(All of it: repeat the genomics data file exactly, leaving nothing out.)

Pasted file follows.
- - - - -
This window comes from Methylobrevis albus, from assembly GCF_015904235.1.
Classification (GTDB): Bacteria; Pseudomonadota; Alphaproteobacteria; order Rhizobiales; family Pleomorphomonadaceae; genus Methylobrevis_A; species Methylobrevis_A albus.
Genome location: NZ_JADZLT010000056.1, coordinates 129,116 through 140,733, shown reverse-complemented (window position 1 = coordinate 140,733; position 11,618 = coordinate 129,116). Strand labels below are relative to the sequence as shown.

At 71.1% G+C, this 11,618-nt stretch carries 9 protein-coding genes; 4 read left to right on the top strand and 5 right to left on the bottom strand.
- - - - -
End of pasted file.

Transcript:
This window comes from Methylobrevis albus, from assembly GCF_015904235.1.
Classification (GTDB): Bacteria; Pseudomonadota; Alphaproteobacteria; order Rhizobiales; family Pleomorphomonadaceae; genus Methylobrevis_A; species Methylobrevis_A albus.
Genome location: NZ_JADZLT010000056.1, coordinates 129,116 through 140,733, shown reverse-complemented (window position 1 = coordinate 140,733; position 11,618 = coordinate 129,116). Strand labels below are relative to the sequence as shown.

At 71.1% G+C, this 11,618-nt stretch carries 9 protein-coding genes; 4 read left to right on the top strand and 5 right to left on the bottom strand.